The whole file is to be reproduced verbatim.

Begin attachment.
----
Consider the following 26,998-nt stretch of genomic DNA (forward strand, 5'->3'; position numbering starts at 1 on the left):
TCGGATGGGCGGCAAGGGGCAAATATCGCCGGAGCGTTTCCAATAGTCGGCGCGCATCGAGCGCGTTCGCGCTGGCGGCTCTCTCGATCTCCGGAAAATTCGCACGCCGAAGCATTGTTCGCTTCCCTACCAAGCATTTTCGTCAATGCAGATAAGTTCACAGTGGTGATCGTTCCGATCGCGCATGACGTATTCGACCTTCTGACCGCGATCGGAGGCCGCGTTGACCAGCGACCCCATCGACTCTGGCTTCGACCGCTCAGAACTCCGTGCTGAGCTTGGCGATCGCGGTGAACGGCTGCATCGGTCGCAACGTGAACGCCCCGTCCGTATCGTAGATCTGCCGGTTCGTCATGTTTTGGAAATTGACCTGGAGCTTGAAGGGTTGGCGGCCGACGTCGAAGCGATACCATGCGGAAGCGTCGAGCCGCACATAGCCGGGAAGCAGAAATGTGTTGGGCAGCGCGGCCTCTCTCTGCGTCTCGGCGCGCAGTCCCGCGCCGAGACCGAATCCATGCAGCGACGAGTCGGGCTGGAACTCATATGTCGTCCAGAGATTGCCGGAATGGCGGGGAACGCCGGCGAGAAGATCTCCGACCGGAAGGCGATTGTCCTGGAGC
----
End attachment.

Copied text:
Consider the following 26,998-nt stretch of genomic DNA (forward strand, 5'->3'; position numbering starts at 1 on the left):
TCGGATGGGCGGCAAGGGGCAAATATCGCCGGAGCGTTTCCAATAGTCGGCGCGCATCGAGCGCGTTCGCGCTGGCGGCTCTCTCGATCTCCGGAAAATTCGCACGCCGAAGCATTGTTCGCTTCCCTACCAAGCATTTTCGTCAATGCAGATAAGTTCACAGTGGTGATCGTTCCGATCGCGCATGACGTATTCGACCTTCTGACCGCGATCGGAGGCCGCGTTGACCAGCGACCCCATCGACTCTGGCTTCGACCGCTCAGAACTCCGTGCTGAGCTTGGCGATCGCGGTGAACGGCTGCATCGGTCGCAACGTGAACGCCCCGTCCGTATCGTAGATCTGCCGGTTCGTCATGTTTTGGAAATTGACCTGGAGCTTGAAGGGTTGGCGGCCGACGTCGAAGCGATACCATGCGGAAGCGTCGAGCCGCACATAGCCGGGAAGCAGAAATGTGTTGGGCAGCGCGGCCTCTCTCTGCGTCTCGGCGCGCAGTCCCGCGCCGAGACCGAATCCATGCAGCGACGAGTCGGGCTGGAACTCATATGTCGTCCAGAGATTGCCGGAATGGCGGGGAACGCCGGCGAGAAGATCTCCGACCGGAAGGCGATTGTCCTGGAGC